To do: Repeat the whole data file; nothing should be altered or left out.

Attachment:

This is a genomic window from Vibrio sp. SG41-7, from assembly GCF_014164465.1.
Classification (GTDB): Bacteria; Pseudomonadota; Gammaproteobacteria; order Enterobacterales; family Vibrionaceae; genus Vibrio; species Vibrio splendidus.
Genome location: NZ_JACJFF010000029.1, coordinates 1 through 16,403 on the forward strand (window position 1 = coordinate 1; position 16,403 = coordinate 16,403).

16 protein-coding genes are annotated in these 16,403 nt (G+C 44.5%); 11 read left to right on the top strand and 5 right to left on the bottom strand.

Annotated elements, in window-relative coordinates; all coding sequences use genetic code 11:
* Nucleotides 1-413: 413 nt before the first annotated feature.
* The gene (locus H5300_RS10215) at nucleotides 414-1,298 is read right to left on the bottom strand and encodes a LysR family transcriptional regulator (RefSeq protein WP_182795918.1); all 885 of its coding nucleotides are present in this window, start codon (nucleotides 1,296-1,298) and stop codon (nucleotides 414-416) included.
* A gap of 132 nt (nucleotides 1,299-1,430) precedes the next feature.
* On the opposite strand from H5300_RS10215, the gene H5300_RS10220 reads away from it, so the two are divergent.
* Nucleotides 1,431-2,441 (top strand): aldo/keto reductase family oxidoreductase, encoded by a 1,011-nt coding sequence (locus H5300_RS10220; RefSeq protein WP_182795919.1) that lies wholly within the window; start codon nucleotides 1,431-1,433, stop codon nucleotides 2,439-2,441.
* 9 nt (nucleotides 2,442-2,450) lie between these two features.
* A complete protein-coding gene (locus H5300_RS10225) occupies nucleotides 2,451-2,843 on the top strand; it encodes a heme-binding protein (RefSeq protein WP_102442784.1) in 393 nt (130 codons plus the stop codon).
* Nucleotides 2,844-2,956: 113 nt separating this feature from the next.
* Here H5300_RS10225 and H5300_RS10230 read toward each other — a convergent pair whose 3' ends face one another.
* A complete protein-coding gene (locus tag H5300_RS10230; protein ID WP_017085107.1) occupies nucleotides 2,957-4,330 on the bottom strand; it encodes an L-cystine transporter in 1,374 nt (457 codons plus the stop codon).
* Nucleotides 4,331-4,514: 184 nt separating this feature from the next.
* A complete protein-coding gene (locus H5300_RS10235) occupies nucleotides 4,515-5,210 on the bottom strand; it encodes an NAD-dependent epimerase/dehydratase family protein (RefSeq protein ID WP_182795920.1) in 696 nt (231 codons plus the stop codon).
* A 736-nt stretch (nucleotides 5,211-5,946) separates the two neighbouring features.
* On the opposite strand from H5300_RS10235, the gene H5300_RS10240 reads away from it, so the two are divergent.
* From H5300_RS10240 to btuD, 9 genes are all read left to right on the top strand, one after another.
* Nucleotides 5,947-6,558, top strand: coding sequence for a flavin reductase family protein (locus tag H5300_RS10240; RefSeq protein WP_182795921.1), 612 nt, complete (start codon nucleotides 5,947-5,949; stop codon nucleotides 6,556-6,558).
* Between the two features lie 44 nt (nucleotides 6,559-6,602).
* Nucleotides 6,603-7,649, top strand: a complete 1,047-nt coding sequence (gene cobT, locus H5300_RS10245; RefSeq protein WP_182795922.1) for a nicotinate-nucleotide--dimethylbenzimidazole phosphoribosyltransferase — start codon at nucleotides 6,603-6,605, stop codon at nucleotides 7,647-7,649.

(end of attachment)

This is a genomic window from Vibrio sp. SG41-7, from assembly GCF_014164465.1.
Classification (GTDB): Bacteria; Pseudomonadota; Gammaproteobacteria; order Enterobacterales; family Vibrionaceae; genus Vibrio; species Vibrio splendidus.
Genome location: NZ_JACJFF010000029.1, coordinates 1 through 16,403 on the forward strand (window position 1 = coordinate 1; position 16,403 = coordinate 16,403).

16 protein-coding genes are annotated in these 16,403 nt (G+C 44.5%); 11 read left to right on the top strand and 5 right to left on the bottom strand.

Annotated elements, in window-relative coordinates; all coding sequences use genetic code 11:
* Nucleotides 1-413: 413 nt before the first annotated feature.
* The gene (locus H5300_RS10215) at nucleotides 414-1,298 is read right to left on the bottom strand and encodes a LysR family transcriptional regulator (RefSeq protein WP_182795918.1); all 885 of its coding nucleotides are present in this window, start codon (nucleotides 1,296-1,298) and stop codon (nucleotides 414-416) included.
* A gap of 132 nt (nucleotides 1,299-1,430) precedes the next feature.
* On the opposite strand from H5300_RS10215, the gene H5300_RS10220 reads away from it, so the two are divergent.
* Nucleotides 1,431-2,441 (top strand): aldo/keto reductase family oxidoreductase, encoded by a 1,011-nt coding sequence (locus H5300_RS10220; RefSeq protein WP_182795919.1) that lies wholly within the window; start codon nucleotides 1,431-1,433, stop codon nucleotides 2,439-2,441.
* 9 nt (nucleotides 2,442-2,450) lie between these two features.
* A complete protein-coding gene (locus H5300_RS10225) occupies nucleotides 2,451-2,843 on the top strand; it encodes a heme-binding protein (RefSeq protein WP_102442784.1) in 393 nt (130 codons plus the stop codon).
* Nucleotides 2,844-2,956: 113 nt separating this feature from the next.
* Here H5300_RS10225 and H5300_RS10230 read toward each other — a convergent pair whose 3' ends face one another.
* A complete protein-coding gene (locus tag H5300_RS10230; protein ID WP_017085107.1) occupies nucleotides 2,957-4,330 on the bottom strand; it encodes an L-cystine transporter in 1,374 nt (457 codons plus the stop codon).
* Nucleotides 4,331-4,514: 184 nt separating this feature from the next.
* A complete protein-coding gene (locus H5300_RS10235) occupies nucleotides 4,515-5,210 on the bottom strand; it encodes an NAD-dependent epimerase/dehydratase family protein (RefSeq protein ID WP_182795920.1) in 696 nt (231 codons plus the stop codon).
* A 736-nt stretch (nucleotides 5,211-5,946) separates the two neighbouring features.
* On the opposite strand from H5300_RS10235, the gene H5300_RS10240 reads away from it, so the two are divergent.
* From H5300_RS10240 to btuD, 9 genes are all read left to right on the top strand, one after another.
* Nucleotides 5,947-6,558, top strand: coding sequence for a flavin reductase family protein (locus tag H5300_RS10240; RefSeq protein WP_182795921.1), 612 nt, complete (start codon nucleotides 5,947-5,949; stop codon nucleotides 6,556-6,558).
* Between the two features lie 44 nt (nucleotides 6,559-6,602).
* Nucleotides 6,603-7,649, top strand: a complete 1,047-nt coding sequence (gene cobT, locus H5300_RS10245; RefSeq protein WP_182795922.1) for a nicotinate-nucleotide--dimethylbenzimidazole phosphoribosyltransferase — start codon at nucleotides 6,603-6,605, stop codon at nucleotides 7,647-7,649.